They are a cheerful lot at the International Monetary Fund. Perhaps because so much of the institution’s time is spent arranging rescue loans for drowning economies, and then seeing much of the money wasted or disappearing into Swiss bank accounts, it’s always glass-half empty for the IMF.
This week’s World Economic Outlook makes the traditional grim reading, with Britain at the bottom of the league. This is also traditional, and not only for the IMF. Other quasi-official bodies like the OECD or the NIESR (you don’t need to know) also tend to view the UK as the sick man of Europe, especially since our departure from the European Union.
The Daily Telegraph calculated that of 28 IMF predictions about Britain’s economy between 2016 and 2022, 25 were overly pessimistic when compared to the IMF’s subsequent estimate of actual British growth rates.
As we know, forecasting is always difficult, especially for the future, and economic forecasting is about as unscientific as you can get. Even if identical circumstances were to arise twice, the way people respond to them would not be the same. No matter how careful and thorough the analysis, or how many researchers are employed, the result is little better than a partially-informed guess.
Worse still for the IMF, the private sector now does the same job rather better, and relieved of the need to get their output past internal committees, the likes of Capital Economics or departments inside major financial companies can ensure their forecasts are up to date.
The IMF’s projections for the UK economy already look too pessimistic, not that the outlook is much to shout about. The familiar mix of policy errors, short-term fixes and fiscal incontinence, coupled with this administration’s indifference towards business, will ensure that any growth will be too small to measure accurately. With luck, we should just about avoid a recession. Above all, the cost of abandoning any sensible energy policy is only now starting to be felt.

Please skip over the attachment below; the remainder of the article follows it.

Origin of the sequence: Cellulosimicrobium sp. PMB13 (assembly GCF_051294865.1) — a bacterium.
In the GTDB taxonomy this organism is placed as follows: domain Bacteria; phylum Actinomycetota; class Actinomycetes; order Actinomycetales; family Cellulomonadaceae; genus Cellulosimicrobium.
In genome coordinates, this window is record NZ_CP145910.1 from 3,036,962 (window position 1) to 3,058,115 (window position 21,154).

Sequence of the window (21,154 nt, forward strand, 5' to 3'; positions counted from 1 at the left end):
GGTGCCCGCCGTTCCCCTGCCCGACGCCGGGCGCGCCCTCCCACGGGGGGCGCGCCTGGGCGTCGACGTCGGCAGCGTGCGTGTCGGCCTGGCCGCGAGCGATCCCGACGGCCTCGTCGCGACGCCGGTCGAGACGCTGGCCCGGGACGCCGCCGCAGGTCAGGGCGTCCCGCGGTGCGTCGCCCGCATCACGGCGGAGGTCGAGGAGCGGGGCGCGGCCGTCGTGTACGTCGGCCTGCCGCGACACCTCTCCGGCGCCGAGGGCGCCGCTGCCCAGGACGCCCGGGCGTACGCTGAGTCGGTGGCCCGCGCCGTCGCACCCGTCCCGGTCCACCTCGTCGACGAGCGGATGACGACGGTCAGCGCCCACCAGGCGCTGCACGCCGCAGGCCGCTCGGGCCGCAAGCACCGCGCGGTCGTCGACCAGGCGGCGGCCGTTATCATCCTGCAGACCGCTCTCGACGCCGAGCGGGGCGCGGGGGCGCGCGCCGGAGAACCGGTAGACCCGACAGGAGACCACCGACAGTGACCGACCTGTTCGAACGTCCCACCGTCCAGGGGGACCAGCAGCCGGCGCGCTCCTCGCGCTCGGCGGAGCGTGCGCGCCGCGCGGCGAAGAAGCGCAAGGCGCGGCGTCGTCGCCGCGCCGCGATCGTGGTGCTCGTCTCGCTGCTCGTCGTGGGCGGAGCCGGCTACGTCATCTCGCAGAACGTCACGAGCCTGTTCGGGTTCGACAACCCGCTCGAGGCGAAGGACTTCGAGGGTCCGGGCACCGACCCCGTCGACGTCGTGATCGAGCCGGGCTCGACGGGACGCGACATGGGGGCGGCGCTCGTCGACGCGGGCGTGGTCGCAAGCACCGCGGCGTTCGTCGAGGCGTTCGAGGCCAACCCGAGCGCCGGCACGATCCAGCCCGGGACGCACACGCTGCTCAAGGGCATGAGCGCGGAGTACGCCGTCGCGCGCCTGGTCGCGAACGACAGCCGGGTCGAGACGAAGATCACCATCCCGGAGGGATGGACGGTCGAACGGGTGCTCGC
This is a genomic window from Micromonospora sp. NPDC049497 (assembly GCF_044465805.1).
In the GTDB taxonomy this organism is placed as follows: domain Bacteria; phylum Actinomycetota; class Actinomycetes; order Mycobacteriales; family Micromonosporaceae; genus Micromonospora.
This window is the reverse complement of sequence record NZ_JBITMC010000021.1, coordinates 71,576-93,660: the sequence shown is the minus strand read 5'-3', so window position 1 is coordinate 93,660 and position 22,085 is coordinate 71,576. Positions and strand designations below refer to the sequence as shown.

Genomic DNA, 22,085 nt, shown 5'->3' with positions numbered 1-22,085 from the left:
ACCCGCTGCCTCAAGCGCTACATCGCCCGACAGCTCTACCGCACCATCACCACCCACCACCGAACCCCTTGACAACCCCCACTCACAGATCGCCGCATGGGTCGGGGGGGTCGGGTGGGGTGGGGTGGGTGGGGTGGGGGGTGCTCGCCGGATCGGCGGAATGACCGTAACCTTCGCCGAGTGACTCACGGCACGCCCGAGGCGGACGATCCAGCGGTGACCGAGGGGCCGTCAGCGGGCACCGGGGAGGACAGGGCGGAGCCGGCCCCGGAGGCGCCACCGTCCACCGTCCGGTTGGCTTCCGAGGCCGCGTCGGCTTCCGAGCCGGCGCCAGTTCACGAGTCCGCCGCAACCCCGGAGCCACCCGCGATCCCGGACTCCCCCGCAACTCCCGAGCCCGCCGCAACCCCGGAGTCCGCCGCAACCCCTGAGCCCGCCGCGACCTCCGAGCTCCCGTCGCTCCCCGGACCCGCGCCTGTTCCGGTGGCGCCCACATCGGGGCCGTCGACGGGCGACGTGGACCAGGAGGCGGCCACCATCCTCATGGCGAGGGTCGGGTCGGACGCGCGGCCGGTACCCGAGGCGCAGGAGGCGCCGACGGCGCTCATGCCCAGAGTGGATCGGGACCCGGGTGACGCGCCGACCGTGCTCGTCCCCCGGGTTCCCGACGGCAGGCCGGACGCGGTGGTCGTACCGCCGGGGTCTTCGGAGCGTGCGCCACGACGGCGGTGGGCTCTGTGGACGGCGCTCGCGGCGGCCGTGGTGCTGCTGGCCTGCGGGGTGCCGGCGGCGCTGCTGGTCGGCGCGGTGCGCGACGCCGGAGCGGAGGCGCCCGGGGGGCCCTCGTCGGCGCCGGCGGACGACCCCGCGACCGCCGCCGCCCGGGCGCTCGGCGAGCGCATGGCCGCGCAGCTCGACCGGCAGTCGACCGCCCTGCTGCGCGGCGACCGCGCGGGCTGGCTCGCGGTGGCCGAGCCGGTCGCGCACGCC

It is quite an achievement to run an economy with taxation at its highest for over half a century yet which still yields nowhere near enough to cover the cost of a failing public sector. The IMF is too political an animal to comment in such stark terms. Speaking truth to power is too much to ask.
Yet here’s the strangest thing about Britain’s economy. Despite successive government blunders, abuse by taxation and bureaucratic complication, it seems to work – not well, admittedly, but still functioning. Someone once compared it to the bumble bee, where an aerodynamic analysis would conclude that it couldn’t fly. Yet, thankfully, it does. As do we.
Neil Collins and Jonathan Ford publish a weekly podcast, A Long Time In Finance. Free on Spotify or Apple apps.